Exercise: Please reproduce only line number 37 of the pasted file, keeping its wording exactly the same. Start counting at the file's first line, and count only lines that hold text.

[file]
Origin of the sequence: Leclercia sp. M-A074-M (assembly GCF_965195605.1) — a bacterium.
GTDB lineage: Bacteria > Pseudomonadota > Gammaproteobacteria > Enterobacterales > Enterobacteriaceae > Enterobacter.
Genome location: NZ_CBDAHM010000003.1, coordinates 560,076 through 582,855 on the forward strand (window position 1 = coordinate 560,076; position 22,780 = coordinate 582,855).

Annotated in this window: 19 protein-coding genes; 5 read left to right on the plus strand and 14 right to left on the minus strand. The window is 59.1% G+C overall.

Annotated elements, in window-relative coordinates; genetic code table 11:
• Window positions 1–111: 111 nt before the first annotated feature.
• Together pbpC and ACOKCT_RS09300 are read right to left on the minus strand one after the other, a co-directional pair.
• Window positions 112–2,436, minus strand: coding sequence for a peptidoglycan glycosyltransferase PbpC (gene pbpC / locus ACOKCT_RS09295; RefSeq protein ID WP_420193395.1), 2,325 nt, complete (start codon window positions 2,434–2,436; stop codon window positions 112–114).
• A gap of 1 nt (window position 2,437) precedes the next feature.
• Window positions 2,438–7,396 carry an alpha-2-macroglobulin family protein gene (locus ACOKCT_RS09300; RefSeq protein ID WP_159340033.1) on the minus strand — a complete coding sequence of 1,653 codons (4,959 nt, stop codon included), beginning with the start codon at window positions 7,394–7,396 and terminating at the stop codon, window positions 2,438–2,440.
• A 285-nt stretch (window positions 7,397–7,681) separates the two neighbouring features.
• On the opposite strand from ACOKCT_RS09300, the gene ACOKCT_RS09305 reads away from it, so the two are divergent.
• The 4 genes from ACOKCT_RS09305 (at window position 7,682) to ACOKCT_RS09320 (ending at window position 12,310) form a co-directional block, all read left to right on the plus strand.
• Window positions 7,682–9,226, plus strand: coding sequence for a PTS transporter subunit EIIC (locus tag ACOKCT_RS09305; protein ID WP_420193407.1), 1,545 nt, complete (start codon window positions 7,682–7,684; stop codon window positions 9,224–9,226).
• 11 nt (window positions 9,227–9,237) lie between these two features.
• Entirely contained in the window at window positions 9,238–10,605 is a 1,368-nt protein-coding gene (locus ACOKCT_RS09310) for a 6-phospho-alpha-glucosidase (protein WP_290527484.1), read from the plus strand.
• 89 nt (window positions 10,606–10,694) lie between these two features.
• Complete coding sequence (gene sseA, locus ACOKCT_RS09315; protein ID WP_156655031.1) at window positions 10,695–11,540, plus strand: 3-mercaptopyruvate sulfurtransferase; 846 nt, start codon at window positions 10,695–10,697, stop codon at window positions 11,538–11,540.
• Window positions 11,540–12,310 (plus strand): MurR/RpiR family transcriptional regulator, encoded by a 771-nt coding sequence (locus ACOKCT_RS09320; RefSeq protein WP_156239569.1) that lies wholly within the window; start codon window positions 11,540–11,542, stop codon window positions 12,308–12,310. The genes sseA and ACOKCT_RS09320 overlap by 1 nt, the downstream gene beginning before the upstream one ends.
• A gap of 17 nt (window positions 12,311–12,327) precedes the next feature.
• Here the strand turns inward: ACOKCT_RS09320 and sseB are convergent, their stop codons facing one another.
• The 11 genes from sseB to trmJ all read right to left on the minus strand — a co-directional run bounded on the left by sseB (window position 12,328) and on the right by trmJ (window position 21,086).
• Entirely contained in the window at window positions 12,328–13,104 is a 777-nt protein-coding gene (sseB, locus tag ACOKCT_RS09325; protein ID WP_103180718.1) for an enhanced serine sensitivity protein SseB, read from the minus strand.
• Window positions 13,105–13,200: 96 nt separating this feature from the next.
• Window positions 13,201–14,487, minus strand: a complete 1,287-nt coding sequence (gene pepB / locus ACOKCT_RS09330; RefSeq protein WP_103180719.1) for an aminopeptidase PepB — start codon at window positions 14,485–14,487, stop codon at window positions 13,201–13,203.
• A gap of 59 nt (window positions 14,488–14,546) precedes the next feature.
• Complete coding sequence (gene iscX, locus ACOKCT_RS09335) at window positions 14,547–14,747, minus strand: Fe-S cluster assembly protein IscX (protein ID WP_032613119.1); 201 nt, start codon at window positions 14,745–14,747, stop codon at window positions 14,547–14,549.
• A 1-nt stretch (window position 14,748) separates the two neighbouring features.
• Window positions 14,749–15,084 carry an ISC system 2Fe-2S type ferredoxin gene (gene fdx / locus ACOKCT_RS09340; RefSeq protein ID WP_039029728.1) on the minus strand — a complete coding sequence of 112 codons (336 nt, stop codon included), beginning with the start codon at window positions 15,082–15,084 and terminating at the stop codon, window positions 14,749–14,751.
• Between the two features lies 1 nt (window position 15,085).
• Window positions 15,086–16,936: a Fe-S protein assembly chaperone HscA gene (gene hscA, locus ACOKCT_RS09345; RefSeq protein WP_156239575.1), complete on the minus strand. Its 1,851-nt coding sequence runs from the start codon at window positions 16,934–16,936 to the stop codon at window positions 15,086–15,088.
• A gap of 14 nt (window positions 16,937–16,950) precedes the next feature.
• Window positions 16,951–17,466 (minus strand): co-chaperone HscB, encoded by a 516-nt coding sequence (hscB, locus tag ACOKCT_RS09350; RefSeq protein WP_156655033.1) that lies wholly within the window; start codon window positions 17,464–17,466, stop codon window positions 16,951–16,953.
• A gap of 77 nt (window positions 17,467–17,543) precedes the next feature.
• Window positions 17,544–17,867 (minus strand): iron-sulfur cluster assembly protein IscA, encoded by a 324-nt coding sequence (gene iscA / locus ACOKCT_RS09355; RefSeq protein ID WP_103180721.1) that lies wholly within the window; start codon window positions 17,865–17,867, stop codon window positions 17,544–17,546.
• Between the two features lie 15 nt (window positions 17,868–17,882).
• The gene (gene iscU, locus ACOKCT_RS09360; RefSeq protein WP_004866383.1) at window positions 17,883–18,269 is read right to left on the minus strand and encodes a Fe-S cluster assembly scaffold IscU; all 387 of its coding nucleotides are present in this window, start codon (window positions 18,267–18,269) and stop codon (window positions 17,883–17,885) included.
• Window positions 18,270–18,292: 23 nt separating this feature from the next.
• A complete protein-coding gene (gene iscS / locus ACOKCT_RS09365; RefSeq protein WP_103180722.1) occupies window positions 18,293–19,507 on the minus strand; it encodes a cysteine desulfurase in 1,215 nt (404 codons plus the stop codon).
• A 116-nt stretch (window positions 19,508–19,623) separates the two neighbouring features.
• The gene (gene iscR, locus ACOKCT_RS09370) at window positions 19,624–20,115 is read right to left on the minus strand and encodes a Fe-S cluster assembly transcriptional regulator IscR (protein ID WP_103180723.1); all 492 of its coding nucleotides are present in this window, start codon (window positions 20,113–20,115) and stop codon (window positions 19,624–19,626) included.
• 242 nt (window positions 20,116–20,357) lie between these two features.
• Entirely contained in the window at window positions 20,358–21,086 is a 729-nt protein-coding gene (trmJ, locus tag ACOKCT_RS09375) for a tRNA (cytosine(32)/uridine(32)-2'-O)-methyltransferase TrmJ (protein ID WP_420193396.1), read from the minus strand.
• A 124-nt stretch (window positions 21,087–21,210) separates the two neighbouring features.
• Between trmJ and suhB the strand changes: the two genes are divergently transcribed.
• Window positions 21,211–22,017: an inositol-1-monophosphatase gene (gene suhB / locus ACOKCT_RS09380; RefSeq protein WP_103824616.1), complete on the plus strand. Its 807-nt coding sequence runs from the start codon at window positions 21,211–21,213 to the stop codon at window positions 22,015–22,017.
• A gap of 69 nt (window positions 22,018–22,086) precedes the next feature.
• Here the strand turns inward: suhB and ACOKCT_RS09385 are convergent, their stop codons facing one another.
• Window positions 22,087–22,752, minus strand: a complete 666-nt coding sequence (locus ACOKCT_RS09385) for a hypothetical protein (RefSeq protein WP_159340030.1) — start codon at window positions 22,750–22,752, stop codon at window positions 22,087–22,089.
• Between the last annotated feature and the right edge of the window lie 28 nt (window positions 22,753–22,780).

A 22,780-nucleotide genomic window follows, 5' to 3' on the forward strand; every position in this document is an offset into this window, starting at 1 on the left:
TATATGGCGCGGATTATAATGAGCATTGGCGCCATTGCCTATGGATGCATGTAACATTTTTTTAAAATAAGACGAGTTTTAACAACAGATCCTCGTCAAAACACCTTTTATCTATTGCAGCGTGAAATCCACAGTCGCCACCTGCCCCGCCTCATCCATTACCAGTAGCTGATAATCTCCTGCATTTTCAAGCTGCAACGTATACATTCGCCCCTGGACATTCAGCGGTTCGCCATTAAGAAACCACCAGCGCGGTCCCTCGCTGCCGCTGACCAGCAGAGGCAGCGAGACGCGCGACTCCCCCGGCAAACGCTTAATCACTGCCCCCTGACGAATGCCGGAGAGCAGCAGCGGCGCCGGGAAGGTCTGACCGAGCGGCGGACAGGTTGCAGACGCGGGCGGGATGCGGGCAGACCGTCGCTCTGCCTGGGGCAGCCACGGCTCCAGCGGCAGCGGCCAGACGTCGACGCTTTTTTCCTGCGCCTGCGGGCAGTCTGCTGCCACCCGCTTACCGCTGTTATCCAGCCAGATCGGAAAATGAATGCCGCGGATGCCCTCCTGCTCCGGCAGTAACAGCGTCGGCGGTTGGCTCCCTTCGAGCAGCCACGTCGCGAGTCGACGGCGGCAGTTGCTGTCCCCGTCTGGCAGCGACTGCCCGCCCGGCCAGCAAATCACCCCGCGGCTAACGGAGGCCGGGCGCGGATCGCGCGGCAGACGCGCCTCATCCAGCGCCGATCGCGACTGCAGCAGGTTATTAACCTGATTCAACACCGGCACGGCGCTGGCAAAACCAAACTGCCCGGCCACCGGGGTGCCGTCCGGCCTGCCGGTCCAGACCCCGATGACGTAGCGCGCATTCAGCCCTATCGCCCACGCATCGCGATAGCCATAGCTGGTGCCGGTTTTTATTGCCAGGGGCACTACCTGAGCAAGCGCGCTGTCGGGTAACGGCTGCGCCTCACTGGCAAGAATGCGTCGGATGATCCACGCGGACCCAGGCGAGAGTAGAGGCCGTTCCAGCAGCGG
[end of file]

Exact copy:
• The gene (gene iscU, locus ACOKCT_RS09360; RefSeq protein WP_004866383.1) at window positions 17,883–18,269 is read right to left on the minus strand and encodes a Fe-S cluster assembly scaffold IscU; all 387 of its coding nucleotides are present in this window, start codon (window positions 18,267–18,269) and stop codon (window positions 17,883–17,885) included.